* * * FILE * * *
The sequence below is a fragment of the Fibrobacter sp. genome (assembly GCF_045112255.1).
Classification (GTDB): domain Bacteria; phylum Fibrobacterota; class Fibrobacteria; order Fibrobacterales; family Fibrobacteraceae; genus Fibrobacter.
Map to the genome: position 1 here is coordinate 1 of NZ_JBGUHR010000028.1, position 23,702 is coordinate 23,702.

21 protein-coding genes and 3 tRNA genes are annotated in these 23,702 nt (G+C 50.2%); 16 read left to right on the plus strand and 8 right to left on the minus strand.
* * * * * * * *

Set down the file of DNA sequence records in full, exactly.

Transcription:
The sequence below is a fragment of the Fibrobacter sp. genome (assembly GCF_045112255.1).
Classification (GTDB): domain Bacteria; phylum Fibrobacterota; class Fibrobacteria; order Fibrobacterales; family Fibrobacteraceae; genus Fibrobacter.
Map to the genome: position 1 here is coordinate 1 of NZ_JBGUHR010000028.1, position 23,702 is coordinate 23,702.

21 protein-coding genes and 3 tRNA genes are annotated in these 23,702 nt (G+C 50.2%); 16 read left to right on the plus strand and 8 right to left on the minus strand.